WASHINGTON. D.C. — For the last six months, pundits have offered theories about why Republican presidential front-runner Donald Trump has become such a political powerhouse.
Trump has dominated the polls nationally for the past seven months, and last week he doubled up on his closest competitor in the Alabama Republican primary, Sen. Ted Cruz (R-Texas), 43 percent to 21 percent.
A lot of pundits chalked up Alabama and his other dominating victories to voter anger, and Trump himself has acknowledged anger is a component of his appeal.
“We have a lot of people,” Trump said in an interview last month with CNN’s Jake Tapper. “I’m representing people. I’m not representing myself. I’m representing a lot of anger out there. We’re not angry people, but we’re angry about how this country is being run. And a lot of them are angry about how the Republican Party is being run.”
Is it really just the anger, though?
Last week’s Alabama primary suggests otherwise. If you look down the ballot, the races that were thought to be made interesting by the presence of Trump turned out to not be close.
In the U.S. Senate primary, Sen. Richard Shelby — the five-term incumbent — avoided a runoff in a race that was supposed to be much closer. Shelby defeated his closest competitor by nearly 40 points. Despite his efforts to present himself as non-status quo, 30 years in the U.S. Senate suggests otherwise.
In Alabama’s second congressional district, Rep. Martha Roby handily defeated Becky Gerritson by 40 points.
Closer to home, Rep. Bradley Byrne once again defeated Dean Young, but this time by 20 points, which was four times the margin by which he beat him in the 2013 Republican primary runoff.
If voters are truly angry, they’re not showing it anywhere on the ballot except for in the presidential primaries.
There might be some anger in the voting electorate, but it is just not as simple as that when trying to explain the Trump phenomenon.
They’re not wielding torches and pitchforks at Trump rallies. Sure, they’ll boo the media, but who is to say that isn’t warranted?
The excitement surrounding Trump has more to do with the celebrity. In the lead-up to Super Tuesday, Trump packed venues in Biloxi, Pensacola and Huntsville. Those attendees weren’t necessarily there because they were angry.
Compare this to the atmosphere prior to the 2010 midterms. There certainly was a degree of anger in the electorate after President Barack Obama and a Congress led by Nancy Pelosi and Harry Reid forced through Obamacare. There was also the passage of the TARP bailout and a $787 billion stimulus.
There was a fear that Obama was indeed following through with his pledge to fundamentally transform the country to a European socialist democracy.
The spark that ignited the Tea Party came from CNBC’s Rick Santelli on the floor of the Chicago Mercantile Exchange in February 2009. Santelli was concerned the Obama administration was going to make a push to bail out those affected by the housing crisis.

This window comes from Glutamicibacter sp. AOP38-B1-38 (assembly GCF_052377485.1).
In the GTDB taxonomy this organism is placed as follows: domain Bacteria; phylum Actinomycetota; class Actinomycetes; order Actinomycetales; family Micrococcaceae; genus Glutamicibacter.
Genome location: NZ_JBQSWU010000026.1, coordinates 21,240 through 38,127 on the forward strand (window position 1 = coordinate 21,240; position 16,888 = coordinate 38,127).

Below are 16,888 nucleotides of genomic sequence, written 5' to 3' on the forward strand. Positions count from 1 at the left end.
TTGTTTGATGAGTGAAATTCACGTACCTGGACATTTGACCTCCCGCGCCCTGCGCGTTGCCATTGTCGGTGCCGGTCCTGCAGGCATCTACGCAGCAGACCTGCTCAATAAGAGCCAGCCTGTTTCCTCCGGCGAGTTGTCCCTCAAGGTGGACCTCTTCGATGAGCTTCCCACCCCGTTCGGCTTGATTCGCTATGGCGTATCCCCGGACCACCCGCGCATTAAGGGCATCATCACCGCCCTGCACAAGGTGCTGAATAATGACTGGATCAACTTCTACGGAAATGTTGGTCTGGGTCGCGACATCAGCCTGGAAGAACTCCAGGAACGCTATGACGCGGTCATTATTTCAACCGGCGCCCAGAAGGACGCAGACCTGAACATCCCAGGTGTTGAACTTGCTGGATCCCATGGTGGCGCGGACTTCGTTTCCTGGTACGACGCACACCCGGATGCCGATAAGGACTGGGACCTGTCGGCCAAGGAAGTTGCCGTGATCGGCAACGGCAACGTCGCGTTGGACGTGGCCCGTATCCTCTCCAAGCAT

“The government is promoting bad behavior,” Santelli said. “Do we really want to subsidize the losers’ mortgages? This is America! How many of you people want to pay for your neighbor’s mortgage? President Obama, are you listening? How about we all stop paying our mortgage! It’s a moral hazard.”
Let’s compare that to Trump’s slogan, which is “Make America great again.” What sounds angrier to you?
There’s a lot more to the rise of Trump than anger. While it is rooted in celebrity, he also strikes chords of populism and nationalism. He openly defies political correctness. He also showcases his wealth and pledges to make the country rich.
It’s gaudy, uncouth and perhaps even vulgar to some, but it isn’t angry.
The description of anger seems to be more of an effort to marginalize Trump and the movement behind his campaign. When Trump’s critics deem it to be just a handful of Republican voters throwing an angry tantrum, it isn’t to be taken seriously.
But that has been the flaw with many of the strategies Trump’s opponents have employed to take him on. If you look at the graveyard of 2016 presidential bids, their common flaw was that Trump shouldn’t be taken seriously and anger wasn’t something that should guide someone’s vote.
If you were lectured like a child and told not to do something, wouldn’t you do it out of spite?
The country isn’t as angry as reported. Certainly things could be better, but dissatisfaction is not anger.
There are all sorts of examples throughout the history of western civilization where a populace was angry and revolted against the government. We’re not to the point of Hitler’s beer hall putsch or some kind of Orwellian two minutes of hate at Trump’s events.
If Trump is beaten, it won’t be because someone has successfully branded him and his supporters with anger. Instead, it will have to come from a different place, which is why any of the remaining candidates offer a better path forward than Trump. But time is running out.
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